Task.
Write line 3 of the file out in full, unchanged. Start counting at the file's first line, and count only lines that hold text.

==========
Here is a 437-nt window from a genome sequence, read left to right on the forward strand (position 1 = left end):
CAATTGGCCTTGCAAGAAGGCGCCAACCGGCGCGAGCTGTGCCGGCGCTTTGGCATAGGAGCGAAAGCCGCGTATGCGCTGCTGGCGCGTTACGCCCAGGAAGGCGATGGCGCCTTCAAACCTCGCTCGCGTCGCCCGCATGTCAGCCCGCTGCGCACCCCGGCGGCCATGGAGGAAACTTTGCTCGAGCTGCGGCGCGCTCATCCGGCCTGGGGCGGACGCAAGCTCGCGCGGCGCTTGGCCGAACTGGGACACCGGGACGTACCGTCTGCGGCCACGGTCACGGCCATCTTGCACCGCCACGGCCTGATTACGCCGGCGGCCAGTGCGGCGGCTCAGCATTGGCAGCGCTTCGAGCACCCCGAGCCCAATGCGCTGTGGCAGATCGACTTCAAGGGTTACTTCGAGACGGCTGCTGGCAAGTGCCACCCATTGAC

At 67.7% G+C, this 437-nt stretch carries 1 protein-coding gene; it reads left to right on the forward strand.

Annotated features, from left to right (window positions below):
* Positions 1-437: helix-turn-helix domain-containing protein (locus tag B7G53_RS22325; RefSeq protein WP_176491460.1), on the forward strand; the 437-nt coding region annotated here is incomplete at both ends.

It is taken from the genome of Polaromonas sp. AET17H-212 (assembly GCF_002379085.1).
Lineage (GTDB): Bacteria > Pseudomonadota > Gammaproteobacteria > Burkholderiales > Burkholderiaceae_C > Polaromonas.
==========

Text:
At 67.7% G+C, this 437-nt stretch carries 1 protein-coding gene; it reads left to right on the forward strand.